process. The result of comparison shows that the proposed
algorithm outperformed three existing algorithms. For future
work, we would like to improve the embedding payload of the
proposed algorithm with the respect of the video quality by
using other techniques that operate in frequency domain. Also,
we would like to conduct efficient linear block codes to
enhance the security of the algorithm.
R
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Ramadhan J. Mstafa
Ramadhan is originally from Duhok, Kurdistan
Region, Iraq. He is pursuing his PhD degree in
Computer Science and Engineering at the University
of Bridgeport, Bridgeport, Connecticut, USA. He
received his Bachelor’s degree in Computer Science
from the University of Salahaddin, Erbil, Iraq. Mr.
Mstafa received his Master’s degree in Computer
Science from University of Duhok, Duhok, Iraq. He
is IEEE Student Member. His research areas of
interest include image processing, mobile communication, security, and
steganography.
Khaled M. Elleithy
Dr. Elleithy is the Associate Vice President of
Graduate Studies and Research at the University of
Bridgeport. He is a professor of Computer Science
and Engineering. He has research interests are in the
areas of wireless sensor networks, mobile
communications, network security, quantum
computing, and formal approaches for design and
verification. He has published more than three
hundred research papers in international journals and
conferences in his areas of expertise. Dr. Elleithy has more than 25 years of
teaching experience. His teaching evaluations are distinguished in all the
universities he joined. He supervised hundreds of senior projects, MS theses
and Ph.D. dissertations. He supervised several Ph.D. students. He developed
and introduced many new undergraduate/graduate courses. He also developed
new teaching / research laboratories in his area of expertise. Dr. Elleithy is the
editor or co-editor for 12 books by Springer. He is a member of technical
program committees of many international conferences as recognition of his
research qualifications. He served as a guest editor for several International
Journals. He was the chairman for the International Conference on Industrial
Electronics, Technology & Automation, IETA 2001, 19-21 December 2001,
Cairo – Egypt. Also, he is the General Chair of the 2005-2013 International
Joint Conferences on Computer, Information, and Systems Sciences, and
Engineering virtual conferences.
... R J Mstafa et al. [30] proposed an approach in which secret text message is encrypted using BCH codes [31] and this encrypted message is concealed into DCT coefficients of every Y, U & V planes of video frames. The author also use two different types of videos consists of fast & slow-moving object for hiding the message. ...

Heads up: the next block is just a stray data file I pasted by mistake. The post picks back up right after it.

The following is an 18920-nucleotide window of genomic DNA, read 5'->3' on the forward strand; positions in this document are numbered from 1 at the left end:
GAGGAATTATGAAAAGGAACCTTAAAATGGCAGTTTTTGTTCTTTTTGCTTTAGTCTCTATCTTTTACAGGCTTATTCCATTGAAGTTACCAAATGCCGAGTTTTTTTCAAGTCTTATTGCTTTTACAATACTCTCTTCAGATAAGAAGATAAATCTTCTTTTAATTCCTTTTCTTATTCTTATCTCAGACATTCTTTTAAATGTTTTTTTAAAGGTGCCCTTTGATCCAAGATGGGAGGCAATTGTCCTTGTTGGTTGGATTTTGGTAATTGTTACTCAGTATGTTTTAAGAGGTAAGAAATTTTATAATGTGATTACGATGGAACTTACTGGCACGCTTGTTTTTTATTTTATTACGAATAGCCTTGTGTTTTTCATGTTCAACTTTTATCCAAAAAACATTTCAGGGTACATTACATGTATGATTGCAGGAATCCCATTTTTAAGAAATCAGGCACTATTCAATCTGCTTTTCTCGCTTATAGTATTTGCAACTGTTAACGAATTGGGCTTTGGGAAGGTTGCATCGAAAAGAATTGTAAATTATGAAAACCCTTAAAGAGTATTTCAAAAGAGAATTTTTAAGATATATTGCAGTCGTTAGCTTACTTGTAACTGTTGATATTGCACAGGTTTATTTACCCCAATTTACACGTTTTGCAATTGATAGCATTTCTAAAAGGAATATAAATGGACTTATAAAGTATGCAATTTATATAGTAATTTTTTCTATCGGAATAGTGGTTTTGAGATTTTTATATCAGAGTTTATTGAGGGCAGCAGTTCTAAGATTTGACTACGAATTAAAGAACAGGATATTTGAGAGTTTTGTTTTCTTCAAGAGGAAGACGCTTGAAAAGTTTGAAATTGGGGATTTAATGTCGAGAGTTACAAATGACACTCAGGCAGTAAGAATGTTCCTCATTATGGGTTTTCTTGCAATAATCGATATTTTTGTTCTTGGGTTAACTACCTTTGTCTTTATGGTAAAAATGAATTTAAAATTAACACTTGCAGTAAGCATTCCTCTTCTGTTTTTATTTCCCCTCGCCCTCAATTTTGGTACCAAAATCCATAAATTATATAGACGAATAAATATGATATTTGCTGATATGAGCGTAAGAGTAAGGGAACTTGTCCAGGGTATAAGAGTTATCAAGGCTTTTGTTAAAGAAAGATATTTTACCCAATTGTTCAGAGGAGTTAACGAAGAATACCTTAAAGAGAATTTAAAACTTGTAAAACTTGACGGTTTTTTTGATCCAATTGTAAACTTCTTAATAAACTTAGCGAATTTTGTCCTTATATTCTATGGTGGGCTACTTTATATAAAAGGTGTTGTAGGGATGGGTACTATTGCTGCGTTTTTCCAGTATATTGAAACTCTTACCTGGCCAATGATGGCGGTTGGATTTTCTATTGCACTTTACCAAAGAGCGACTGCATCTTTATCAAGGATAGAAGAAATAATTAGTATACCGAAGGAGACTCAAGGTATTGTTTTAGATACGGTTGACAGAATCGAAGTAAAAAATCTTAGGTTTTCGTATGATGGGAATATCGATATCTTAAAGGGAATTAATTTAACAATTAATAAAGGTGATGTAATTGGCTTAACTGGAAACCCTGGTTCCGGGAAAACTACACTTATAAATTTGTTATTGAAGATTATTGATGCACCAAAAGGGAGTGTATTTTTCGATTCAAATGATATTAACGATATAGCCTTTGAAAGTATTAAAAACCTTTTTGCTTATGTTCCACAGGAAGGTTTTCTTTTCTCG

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Conference Paper
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people are becoming more worried about information being hacked by attackers. Recently, many algorithms of steganography and data hiding have been proposed. Steganography is a process of embedding the secret information inside the host medium (text, audio, image and video). Concurrently, many of the powerful steganographic analysis software programs have been provided to unauthorized users to retrieve the valuable secret information that was embedded in the carrier files. Some steganography algorithms can be easily detected by steganalytical detectors because of the lack of security and embedding efficiency. In this paper, we propose a secure video steganography algorithm based on the principle of linear block code. Nine uncompressed video sequences are used as cover data and a binary image logo as a secret message. The pixels' positions of both cover videos and a secret message are randomly reordered by using a private key to improve the system's security. Then the secret message is encoded by applying Hamming code (7, 4) before the embedding process to make the message even more secure. The result of the encoded message will be added to random generated values by using XOR function. After these steps that make the message secure enough, it will be ready to be embedded into the cover video frames. In addition, the embedding area in each frame is randomly selected and it will be different from other frames to improve the steganography scheme's robustness. Furthermore, the algorithm has high embedding efficiency as demonstrated by the experimental results that we have obtained. Regarding the system's quality, the Pick Signal to Noise Ratio (PSNR) of stego videos are above 51 dB, which is close to the original video quality. The embedding payload is also acceptable, where in each video frame we can embed 16 Kbits and it can go up to 90 Kbits without noticeable degrading of the stego video's quality.
Conference Paper
Steganography is the art of secret communication. Since the advent of modern steganography, in the 2000s, many approaches based on the error correcting codes (Hamming, BCH, RS, STC ...) have been proposed to reduce the number of changes of the cover medium while inserting the maximum bits. The works of LDiop and al [1], inspired by those of T. Filler [2] have shown that the LDPC codes are good candidates in minimizing the impact of insertion. This work is a continuation of the use of LDPC codes in steganography. We propose in this paper a steganography scheme based on these codes inspired by the adaptive approach to the calculation of the map detectability. We evaluated the performance of our method by applying an algorithm for steganalysis.